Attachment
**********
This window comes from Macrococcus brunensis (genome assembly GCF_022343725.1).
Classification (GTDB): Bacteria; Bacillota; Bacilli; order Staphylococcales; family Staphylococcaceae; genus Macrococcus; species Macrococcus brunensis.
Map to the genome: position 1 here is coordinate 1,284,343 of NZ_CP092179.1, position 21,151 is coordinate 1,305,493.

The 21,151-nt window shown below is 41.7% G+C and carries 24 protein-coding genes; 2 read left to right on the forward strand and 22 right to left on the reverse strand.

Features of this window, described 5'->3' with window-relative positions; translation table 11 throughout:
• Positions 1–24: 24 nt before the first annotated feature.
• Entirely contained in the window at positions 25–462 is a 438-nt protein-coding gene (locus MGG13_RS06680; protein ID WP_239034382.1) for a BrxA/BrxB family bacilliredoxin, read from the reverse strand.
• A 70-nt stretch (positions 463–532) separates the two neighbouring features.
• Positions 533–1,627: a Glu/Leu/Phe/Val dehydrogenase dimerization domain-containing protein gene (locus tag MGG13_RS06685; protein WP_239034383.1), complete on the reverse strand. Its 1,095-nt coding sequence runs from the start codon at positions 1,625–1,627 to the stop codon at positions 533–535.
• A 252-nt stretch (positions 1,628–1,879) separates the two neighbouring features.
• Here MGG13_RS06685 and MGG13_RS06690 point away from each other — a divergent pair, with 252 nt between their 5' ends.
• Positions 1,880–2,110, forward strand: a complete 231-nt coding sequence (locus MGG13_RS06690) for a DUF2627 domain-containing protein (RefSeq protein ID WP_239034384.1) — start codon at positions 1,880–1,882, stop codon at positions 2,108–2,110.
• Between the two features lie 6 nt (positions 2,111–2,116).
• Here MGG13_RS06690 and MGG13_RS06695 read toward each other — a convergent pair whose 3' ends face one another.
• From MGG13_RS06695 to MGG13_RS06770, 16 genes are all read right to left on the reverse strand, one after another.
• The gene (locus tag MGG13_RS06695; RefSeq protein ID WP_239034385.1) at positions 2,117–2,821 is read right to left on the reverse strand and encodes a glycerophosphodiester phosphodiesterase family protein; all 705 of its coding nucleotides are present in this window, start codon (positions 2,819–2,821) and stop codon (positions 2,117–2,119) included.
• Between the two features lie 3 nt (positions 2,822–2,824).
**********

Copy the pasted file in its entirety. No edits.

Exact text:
This window comes from Macrococcus brunensis (genome assembly GCF_022343725.1).
Classification (GTDB): Bacteria; Bacillota; Bacilli; order Staphylococcales; family Staphylococcaceae; genus Macrococcus; species Macrococcus brunensis.
Map to the genome: position 1 here is coordinate 1,284,343 of NZ_CP092179.1, position 21,151 is coordinate 1,305,493.

The 21,151-nt window shown below is 41.7% G+C and carries 24 protein-coding genes; 2 read left to right on the forward strand and 22 right to left on the reverse strand.

Features of this window, described 5'->3' with window-relative positions; translation table 11 throughout:
• Positions 1–24: 24 nt before the first annotated feature.
• Entirely contained in the window at positions 25–462 is a 438-nt protein-coding gene (locus MGG13_RS06680; protein ID WP_239034382.1) for a BrxA/BrxB family bacilliredoxin, read from the reverse strand.
• A 70-nt stretch (positions 463–532) separates the two neighbouring features.
• Positions 533–1,627: a Glu/Leu/Phe/Val dehydrogenase dimerization domain-containing protein gene (locus tag MGG13_RS06685; protein WP_239034383.1), complete on the reverse strand. Its 1,095-nt coding sequence runs from the start codon at positions 1,625–1,627 to the stop codon at positions 533–535.
• A 252-nt stretch (positions 1,628–1,879) separates the two neighbouring features.
• Here MGG13_RS06685 and MGG13_RS06690 point away from each other — a divergent pair, with 252 nt between their 5' ends.
• Positions 1,880–2,110, forward strand: a complete 231-nt coding sequence (locus MGG13_RS06690) for a DUF2627 domain-containing protein (RefSeq protein ID WP_239034384.1) — start codon at positions 1,880–1,882, stop codon at positions 2,108–2,110.
• Between the two features lie 6 nt (positions 2,111–2,116).
• Here MGG13_RS06690 and MGG13_RS06695 read toward each other — a convergent pair whose 3' ends face one another.
• From MGG13_RS06695 to MGG13_RS06770, 16 genes are all read right to left on the reverse strand, one after another.
• The gene (locus tag MGG13_RS06695; RefSeq protein ID WP_239034385.1) at positions 2,117–2,821 is read right to left on the reverse strand and encodes a glycerophosphodiester phosphodiesterase family protein; all 705 of its coding nucleotides are present in this window, start codon (positions 2,819–2,821) and stop codon (positions 2,117–2,119) included.
• Between the two features lie 3 nt (positions 2,822–2,824).